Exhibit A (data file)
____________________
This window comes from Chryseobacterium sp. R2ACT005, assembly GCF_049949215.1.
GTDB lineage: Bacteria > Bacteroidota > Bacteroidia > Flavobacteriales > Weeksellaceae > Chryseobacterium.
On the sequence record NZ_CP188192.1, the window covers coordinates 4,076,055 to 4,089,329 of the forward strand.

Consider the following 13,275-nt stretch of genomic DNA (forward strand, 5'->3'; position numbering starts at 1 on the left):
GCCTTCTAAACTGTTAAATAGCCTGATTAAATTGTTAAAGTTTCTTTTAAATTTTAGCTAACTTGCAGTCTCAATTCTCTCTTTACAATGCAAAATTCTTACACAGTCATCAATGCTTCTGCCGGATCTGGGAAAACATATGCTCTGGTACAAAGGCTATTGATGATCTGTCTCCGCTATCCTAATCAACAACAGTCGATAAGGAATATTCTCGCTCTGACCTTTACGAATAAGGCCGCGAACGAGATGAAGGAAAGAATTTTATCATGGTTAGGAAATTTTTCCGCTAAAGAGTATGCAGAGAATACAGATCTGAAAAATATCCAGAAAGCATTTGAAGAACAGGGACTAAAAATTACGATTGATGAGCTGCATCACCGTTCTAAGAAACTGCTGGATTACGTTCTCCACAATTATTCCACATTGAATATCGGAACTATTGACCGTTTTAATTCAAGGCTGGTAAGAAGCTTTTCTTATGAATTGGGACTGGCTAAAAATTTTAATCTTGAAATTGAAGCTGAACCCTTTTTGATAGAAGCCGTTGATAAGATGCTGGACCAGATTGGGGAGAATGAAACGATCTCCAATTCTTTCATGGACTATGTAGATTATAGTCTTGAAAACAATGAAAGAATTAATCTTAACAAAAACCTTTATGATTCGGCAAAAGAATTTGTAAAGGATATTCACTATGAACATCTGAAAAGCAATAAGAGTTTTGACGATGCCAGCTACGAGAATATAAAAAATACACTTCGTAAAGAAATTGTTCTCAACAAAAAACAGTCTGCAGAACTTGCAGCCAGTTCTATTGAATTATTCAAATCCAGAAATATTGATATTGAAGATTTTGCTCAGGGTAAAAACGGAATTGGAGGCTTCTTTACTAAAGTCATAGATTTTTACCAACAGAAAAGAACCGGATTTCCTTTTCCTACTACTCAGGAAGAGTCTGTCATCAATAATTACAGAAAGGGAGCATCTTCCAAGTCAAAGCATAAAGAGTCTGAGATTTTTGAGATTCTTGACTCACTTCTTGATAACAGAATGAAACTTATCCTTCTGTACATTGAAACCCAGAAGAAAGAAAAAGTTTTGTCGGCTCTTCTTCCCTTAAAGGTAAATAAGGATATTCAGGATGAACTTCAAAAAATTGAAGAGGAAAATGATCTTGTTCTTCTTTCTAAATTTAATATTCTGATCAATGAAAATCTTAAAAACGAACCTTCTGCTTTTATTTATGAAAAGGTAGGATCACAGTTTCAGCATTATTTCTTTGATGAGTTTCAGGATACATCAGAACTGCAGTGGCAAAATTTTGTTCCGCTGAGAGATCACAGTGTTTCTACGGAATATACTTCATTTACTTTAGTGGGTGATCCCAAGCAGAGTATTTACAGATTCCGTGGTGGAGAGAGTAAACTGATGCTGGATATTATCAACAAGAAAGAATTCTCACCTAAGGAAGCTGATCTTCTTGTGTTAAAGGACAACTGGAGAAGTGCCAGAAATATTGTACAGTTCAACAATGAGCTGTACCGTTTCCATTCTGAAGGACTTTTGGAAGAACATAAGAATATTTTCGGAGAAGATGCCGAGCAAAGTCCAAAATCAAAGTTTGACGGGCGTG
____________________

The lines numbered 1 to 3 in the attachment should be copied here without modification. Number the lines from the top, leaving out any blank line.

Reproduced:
This window comes from Chryseobacterium sp. R2ACT005, assembly GCF_049949215.1.
GTDB lineage: Bacteria > Bacteroidota > Bacteroidia > Flavobacteriales > Weeksellaceae > Chryseobacterium.
On the sequence record NZ_CP188192.1, the window covers coordinates 4,076,055 to 4,089,329 of the forward strand.